EDDIE JOE ANTONIO PÉREZ (B.A. ‘19)
At 2am, I run into everyone I’ve ever met at the bodega. I run into that girl I knew in middle school, the couple I saw last week in the park, a cousin grabbing a snack and a Snapple. I overhear two friends I haven’t seen in weeks order sandwiches. All are happy to see me, to share stories, to overhear and comment on passersby. I bump shoulders with Dreamers in line, scratching lotto cards and eyeing lottery tickets. I consider the odds, and a man asks if I’ll buy him a lighter and some malta. In the bodega, we read a vernacular architecture built on convenience—a quick bite, a late night milk run, a lottery ticket on the commute home—and formed out of a saturated density, operable only on a local scale. It is a pedestrian-sized structure, an “ordinary” location that reveals the desires and consumption habits of an area. Bodegas are not uniform, yet their constituent parts can be classified within a larger landscape of urban heterogeneity. Historically, it’s one of many small niches the city’s other populations have carved out, in this case evident by the Hispanic “bodega”, or by its predecessor and close sibling, the “delicatessen” brought to the Americas by Germans. The bodega can be conceived of as a racialized type, an urban general store primarily catering to communities of color and yet not exclusively so. At one bodega, the dreams and needs of an entire city can be purchased from its cashier. And so the neighborhood is naked in the bodega, where everyone waits with their dirty secrets in hand, drawn in by the advertisements for a sale on American Spirits and half-and-half. This is a personable architecture with a human face; in the New York bodega I grew up with, a store-owner and cat greet your entrance through a fortified glass door. Next, stocked shelves and fat refrigerated cases, a hide-and-seek playground between wooden pallets leaned against cardboard boxes, and the scratch-off line for the lotto blocking your way.
Extrapolating from this form, the bodega is a critical commercial type in the American urban vernacular, a location complicated by years of social, political, and economic changes at the scale of the city. What can architects gain from an architecture like this? What should urbanists heed?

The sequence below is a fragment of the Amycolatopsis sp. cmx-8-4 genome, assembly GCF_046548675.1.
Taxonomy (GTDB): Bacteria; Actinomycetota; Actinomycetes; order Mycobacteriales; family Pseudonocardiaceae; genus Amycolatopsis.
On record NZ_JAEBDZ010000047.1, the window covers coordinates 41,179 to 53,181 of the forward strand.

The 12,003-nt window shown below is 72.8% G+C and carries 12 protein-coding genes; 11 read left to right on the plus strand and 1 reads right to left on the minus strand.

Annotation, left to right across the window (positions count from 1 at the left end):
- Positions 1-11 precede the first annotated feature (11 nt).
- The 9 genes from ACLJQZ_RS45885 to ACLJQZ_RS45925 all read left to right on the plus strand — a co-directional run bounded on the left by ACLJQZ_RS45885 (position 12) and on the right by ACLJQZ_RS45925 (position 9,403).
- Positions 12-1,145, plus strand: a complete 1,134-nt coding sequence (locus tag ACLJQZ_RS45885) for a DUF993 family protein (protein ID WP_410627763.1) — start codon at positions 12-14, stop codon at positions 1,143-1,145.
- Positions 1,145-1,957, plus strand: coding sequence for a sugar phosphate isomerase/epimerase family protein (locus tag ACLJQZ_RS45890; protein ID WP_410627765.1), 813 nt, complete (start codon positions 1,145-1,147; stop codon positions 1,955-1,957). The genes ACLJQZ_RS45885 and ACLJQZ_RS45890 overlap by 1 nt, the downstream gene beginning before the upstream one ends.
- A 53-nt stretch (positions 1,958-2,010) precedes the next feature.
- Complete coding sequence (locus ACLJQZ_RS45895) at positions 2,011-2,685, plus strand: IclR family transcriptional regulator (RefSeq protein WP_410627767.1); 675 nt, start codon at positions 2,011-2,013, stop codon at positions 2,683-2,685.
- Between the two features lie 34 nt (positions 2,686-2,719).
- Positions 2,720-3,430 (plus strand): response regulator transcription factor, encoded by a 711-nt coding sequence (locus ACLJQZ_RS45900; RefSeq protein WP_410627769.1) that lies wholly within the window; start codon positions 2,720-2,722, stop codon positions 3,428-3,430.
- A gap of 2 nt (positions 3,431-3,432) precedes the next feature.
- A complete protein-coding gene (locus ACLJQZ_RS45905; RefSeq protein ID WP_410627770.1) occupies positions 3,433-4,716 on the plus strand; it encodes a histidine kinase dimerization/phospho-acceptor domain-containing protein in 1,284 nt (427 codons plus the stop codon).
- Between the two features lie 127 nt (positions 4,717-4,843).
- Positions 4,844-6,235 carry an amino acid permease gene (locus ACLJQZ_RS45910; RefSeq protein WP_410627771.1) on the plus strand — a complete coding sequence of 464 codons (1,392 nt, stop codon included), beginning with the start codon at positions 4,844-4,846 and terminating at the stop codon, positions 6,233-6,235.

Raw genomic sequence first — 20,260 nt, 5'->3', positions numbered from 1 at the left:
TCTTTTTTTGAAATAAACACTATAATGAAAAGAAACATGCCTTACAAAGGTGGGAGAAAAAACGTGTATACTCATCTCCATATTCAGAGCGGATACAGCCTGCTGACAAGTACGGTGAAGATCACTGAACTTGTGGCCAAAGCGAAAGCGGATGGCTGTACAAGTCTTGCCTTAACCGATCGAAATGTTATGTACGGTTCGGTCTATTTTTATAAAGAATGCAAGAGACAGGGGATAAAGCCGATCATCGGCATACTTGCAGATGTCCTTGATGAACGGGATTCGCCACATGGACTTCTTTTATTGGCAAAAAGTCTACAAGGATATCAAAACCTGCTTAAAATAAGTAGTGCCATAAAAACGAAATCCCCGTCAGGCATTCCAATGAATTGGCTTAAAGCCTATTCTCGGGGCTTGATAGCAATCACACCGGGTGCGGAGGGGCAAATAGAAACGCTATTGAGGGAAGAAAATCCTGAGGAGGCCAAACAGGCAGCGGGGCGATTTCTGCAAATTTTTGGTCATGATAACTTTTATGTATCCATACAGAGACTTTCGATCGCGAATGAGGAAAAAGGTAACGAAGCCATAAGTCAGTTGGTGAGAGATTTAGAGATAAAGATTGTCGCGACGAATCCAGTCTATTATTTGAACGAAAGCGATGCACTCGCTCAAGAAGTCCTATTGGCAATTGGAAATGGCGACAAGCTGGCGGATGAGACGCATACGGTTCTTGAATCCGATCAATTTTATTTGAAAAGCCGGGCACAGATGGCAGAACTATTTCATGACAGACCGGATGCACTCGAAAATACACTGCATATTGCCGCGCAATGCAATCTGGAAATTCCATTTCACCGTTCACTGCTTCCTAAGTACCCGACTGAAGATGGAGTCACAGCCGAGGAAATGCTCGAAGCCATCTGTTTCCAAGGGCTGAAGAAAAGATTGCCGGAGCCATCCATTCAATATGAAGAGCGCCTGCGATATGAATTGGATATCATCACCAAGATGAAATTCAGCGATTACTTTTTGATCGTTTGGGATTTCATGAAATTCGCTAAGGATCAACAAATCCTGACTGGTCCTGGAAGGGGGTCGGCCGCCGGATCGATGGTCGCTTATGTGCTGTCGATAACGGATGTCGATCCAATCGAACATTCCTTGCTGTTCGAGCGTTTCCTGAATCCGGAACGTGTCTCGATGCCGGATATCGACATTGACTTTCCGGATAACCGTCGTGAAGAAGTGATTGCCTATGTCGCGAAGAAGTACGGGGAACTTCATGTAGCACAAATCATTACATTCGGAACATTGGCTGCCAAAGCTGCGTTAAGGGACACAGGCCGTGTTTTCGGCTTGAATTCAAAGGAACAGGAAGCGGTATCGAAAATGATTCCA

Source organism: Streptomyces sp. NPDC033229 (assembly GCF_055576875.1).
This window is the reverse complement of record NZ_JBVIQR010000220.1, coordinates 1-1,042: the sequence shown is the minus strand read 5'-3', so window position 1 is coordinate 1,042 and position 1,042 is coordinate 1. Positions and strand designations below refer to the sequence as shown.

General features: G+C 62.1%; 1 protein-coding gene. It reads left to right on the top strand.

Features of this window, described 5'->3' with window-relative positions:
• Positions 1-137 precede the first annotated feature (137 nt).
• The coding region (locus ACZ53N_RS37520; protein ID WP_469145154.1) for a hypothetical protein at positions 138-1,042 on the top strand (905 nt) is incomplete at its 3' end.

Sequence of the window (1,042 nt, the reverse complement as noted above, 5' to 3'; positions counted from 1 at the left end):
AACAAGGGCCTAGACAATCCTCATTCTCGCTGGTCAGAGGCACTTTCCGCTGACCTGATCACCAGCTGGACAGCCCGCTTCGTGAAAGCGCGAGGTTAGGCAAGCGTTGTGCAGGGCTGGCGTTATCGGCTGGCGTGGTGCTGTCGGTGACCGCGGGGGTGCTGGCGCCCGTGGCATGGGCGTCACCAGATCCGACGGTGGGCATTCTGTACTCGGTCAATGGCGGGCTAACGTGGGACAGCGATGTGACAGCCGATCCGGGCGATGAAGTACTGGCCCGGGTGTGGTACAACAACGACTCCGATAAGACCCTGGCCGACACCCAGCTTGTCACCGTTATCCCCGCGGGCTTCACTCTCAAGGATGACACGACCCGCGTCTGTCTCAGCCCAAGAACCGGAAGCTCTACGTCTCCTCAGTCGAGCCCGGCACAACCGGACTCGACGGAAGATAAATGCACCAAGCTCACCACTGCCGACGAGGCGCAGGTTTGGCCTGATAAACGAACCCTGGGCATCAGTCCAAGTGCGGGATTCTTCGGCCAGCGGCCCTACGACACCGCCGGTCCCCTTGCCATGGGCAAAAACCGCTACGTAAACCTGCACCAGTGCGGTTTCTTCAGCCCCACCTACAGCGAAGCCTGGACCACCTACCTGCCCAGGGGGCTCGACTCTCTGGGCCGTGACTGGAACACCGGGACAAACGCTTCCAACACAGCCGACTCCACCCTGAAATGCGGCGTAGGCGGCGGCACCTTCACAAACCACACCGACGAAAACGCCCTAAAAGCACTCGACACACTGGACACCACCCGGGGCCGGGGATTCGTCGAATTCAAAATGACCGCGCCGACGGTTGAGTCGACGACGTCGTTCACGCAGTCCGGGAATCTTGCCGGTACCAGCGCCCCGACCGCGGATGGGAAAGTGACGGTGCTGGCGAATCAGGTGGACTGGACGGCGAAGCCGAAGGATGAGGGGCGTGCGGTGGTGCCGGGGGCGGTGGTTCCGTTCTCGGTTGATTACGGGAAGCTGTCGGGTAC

The bodega’s fantastic function—that of providing a physical space for publicizing a neighborhood’s private behaviors and dreams—continues to thrive in many places. Featuring saturated advertisements that compose an exciting façade, the bodega is a critical node in urban typology. The unique spatial arrangement of the dense, narrow aisles, packed with goods, creates forced encounters that demand the interactions across difference critical to American cities. Across the nation, however, the rise of 24/7 delivery services like UberEats, InstaCart, and AmazonFresh have undermined the strength of our corner stores, our delis, our gas station vendors—our bodegas. Ironically, yet not surprisingly, entrepreneurs have capitalized on the vanishing bodega and its unique form. In new convenience products like the Bodega Pantry, designed by two ex-Google employees, the trendy appropriation of America’s minority food cultures is at work in undermining important physical, urban spaces that knit communities together. We should ask how urban planners and architects could read bodegas and delis as vernacular, undesigned structures and interpret their value as such. For in its decline, the unique, plain beauty of the bodega’s everyday architecture and its tangible civic function will slowly disappear from our cities. Let’s take note.